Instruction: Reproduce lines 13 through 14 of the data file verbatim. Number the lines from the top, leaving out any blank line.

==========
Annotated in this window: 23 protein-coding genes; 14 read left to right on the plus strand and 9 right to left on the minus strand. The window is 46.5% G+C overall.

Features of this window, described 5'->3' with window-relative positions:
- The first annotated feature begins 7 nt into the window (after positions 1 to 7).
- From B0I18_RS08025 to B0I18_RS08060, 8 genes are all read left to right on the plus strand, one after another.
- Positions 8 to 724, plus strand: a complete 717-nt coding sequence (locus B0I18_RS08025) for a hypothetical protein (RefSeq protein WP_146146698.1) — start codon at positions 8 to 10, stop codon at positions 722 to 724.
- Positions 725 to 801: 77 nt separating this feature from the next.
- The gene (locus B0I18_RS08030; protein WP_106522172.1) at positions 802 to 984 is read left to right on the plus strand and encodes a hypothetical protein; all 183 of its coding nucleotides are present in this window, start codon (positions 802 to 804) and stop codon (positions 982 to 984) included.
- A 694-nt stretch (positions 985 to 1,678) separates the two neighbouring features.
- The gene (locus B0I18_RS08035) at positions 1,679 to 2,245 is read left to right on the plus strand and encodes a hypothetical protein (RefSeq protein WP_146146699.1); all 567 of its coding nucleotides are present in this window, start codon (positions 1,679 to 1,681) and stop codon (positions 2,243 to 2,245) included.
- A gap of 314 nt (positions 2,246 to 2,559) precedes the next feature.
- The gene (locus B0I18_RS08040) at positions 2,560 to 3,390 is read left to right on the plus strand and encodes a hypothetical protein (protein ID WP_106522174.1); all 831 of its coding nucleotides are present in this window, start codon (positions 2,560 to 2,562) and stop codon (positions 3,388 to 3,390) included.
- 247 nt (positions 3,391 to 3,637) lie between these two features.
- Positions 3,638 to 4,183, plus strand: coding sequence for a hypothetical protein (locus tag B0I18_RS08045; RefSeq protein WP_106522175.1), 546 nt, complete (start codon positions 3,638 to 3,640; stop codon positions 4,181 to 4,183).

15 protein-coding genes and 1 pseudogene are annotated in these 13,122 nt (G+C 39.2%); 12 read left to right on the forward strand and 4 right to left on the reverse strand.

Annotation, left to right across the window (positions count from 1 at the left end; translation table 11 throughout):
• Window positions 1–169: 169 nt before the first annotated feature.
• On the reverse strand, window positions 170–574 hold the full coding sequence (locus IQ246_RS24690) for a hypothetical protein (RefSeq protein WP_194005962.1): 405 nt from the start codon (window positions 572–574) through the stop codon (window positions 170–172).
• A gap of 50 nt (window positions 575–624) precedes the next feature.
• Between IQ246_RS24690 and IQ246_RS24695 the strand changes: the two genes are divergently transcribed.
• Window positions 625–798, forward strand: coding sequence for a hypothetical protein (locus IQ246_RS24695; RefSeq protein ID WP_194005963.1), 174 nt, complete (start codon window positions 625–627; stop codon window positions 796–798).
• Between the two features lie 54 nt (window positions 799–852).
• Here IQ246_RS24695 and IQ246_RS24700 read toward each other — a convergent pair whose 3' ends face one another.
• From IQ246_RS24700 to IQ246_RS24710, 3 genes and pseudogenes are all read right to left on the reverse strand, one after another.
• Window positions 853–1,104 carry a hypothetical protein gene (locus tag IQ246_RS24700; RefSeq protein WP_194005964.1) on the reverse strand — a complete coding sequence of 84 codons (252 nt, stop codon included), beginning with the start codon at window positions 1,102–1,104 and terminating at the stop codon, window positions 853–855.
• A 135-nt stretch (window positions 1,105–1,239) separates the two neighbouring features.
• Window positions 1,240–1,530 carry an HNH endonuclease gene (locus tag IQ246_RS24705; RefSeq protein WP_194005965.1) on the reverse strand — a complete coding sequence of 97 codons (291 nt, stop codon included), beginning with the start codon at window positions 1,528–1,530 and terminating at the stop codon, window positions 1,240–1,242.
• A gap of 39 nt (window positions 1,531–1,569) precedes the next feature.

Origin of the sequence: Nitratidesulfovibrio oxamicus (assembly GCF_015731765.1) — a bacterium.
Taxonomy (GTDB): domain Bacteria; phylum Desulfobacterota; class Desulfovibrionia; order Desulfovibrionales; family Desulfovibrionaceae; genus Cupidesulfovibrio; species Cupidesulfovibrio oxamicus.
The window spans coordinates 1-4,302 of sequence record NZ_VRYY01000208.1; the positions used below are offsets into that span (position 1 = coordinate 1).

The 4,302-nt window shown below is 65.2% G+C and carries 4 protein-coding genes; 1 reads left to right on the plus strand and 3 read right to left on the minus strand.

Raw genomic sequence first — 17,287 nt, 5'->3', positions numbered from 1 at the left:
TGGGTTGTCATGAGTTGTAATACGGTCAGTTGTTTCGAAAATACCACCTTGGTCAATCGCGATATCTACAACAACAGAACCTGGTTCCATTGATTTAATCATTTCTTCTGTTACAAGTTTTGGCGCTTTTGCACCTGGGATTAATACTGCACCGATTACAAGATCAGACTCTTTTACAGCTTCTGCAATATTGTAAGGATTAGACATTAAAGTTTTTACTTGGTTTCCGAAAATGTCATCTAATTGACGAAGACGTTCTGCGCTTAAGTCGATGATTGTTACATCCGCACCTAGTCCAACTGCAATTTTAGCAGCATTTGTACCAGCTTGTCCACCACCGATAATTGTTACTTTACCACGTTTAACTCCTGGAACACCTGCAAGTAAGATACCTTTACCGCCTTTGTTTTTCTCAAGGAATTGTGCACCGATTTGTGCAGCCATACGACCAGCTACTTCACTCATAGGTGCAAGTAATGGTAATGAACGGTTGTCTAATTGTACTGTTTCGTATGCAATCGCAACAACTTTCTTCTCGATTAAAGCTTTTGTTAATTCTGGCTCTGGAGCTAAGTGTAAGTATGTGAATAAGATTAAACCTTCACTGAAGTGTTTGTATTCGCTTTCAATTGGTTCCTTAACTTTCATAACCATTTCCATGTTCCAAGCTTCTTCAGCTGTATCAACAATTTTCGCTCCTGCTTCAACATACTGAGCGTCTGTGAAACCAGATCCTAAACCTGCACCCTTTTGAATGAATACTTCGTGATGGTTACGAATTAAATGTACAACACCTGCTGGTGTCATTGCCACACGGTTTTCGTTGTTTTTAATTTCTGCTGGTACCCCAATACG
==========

- Positions 3,638 to 4,183, plus strand: coding sequence for a hypothetical protein (locus tag B0I18_RS08045; RefSeq protein WP_106522175.1), 546 nt, complete (start codon positions 3,638 to 3,640; stop codon positions 4,181 to 4,183).

15 protein-coding genes and 1 pseudogene are annotated in these 13,122 nt (G+C 39.2%); 12 read left to right on the forward strand and 4 right to left on the reverse strand.